Clinical Indications Seamless Delivery: Departure and Destination Audits

By Nigel Masters, April 2006

Seamless delivery of clinical indications linked to prescriptions involves many parts of the healthcare process. One way this can be validated is by the use of departure and destination audits. In a hospital setting audits can be carried out by checking ward drug charts (departure audit) and then checking discharged patients medicines packets to ensure listing of clinical indications. (The destination audit). In Primary care departure audits can occur by checking repeat scripts production at the health centre and destination audits by checking medicine management listings at nursing or residential homes. Examples in primary care are shown below.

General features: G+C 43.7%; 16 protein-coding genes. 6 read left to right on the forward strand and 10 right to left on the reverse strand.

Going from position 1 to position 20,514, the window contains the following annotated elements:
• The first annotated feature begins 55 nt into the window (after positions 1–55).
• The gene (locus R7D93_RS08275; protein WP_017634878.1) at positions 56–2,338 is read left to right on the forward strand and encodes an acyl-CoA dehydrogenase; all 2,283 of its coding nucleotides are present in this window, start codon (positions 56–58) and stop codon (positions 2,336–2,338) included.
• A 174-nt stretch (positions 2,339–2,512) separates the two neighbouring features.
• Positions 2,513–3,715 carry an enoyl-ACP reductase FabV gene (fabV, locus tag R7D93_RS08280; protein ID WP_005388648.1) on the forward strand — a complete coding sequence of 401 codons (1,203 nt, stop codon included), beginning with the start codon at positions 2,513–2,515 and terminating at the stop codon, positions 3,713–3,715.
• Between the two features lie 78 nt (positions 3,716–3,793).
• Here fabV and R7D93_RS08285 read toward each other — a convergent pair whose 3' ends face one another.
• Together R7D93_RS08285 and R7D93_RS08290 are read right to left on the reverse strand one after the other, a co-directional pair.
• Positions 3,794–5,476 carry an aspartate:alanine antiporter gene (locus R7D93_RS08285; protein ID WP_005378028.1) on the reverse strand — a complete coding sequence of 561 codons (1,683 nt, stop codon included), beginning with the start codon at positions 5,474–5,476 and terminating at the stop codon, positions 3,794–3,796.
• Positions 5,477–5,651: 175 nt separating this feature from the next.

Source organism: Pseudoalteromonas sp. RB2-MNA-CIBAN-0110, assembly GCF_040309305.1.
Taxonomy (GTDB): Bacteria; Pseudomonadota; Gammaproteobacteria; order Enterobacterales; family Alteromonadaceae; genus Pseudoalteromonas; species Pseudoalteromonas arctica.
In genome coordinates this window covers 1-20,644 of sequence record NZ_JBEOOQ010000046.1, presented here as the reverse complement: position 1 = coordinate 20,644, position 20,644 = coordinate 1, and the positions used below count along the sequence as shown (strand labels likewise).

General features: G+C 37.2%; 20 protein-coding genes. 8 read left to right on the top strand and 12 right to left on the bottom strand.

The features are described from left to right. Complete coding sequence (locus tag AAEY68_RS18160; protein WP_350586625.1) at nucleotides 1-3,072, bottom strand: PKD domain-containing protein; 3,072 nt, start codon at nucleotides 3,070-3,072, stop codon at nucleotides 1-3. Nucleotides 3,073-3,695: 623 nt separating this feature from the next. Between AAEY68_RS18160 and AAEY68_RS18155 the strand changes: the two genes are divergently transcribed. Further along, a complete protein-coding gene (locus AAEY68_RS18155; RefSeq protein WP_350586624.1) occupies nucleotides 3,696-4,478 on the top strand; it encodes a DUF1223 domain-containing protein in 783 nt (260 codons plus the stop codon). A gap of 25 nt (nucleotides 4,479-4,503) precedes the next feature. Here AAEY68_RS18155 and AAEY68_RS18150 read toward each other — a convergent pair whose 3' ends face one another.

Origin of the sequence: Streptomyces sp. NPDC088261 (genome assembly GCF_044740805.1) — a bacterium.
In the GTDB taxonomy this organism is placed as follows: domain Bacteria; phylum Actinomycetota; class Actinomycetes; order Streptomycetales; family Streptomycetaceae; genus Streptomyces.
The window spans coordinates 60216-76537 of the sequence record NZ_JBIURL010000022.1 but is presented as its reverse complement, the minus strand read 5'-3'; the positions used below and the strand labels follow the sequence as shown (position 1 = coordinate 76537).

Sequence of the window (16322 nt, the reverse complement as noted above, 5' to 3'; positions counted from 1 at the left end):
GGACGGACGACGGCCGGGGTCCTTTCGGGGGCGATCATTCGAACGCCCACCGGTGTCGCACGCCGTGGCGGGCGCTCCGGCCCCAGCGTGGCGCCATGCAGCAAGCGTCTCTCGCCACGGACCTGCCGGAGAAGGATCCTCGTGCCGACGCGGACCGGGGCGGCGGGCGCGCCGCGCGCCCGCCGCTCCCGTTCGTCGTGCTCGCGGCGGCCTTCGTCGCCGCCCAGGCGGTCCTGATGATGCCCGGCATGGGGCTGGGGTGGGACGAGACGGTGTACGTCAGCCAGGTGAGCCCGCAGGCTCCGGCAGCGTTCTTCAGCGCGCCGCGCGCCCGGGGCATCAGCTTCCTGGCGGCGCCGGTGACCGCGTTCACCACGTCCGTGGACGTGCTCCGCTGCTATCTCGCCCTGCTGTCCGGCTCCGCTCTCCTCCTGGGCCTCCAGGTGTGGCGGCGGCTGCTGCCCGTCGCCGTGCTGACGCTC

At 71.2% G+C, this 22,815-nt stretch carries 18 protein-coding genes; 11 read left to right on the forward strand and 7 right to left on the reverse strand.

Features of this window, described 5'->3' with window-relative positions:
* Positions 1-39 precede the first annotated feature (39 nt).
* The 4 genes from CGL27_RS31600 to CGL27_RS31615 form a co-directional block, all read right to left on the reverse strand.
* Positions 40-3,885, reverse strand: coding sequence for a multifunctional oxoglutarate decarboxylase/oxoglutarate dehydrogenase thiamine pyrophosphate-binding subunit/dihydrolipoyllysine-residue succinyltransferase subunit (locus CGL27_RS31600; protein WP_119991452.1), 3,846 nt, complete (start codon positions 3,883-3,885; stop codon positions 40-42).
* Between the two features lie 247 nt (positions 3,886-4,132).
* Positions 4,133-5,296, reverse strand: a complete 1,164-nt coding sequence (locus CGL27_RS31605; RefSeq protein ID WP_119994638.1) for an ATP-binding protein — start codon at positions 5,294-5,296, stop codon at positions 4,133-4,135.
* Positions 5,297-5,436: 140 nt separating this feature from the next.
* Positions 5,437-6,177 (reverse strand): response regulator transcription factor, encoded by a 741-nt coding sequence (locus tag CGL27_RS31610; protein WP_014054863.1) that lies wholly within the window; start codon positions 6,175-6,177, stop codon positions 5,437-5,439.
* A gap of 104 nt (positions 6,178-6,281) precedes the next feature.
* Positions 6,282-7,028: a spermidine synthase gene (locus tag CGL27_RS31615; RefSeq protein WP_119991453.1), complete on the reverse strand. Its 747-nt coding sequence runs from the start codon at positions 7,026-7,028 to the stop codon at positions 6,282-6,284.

Departure Audit – Primary Care
Repeat prescriptions are checked to ensure high levels of indication labelling is occurring. The standard set is 80%. The prescription clerk checks random selection of scripts on one day every six months and determines level of indication labelling. A check in January 2004 showed that 89% had indication labelling and in August 2004 100% had indication labelling.

Destination Audit – Primary Care
A visit to a residential home for learning disabled was carried out. The home had six residents of which there were 52 prescribed medicine items. The medicines were delivered by the Boots medicines system. Forty-seven of the drugs had listed indication labelling, which gave coverage of 90%. Examples of unlabelled medicines were nutritional and also paracetamol.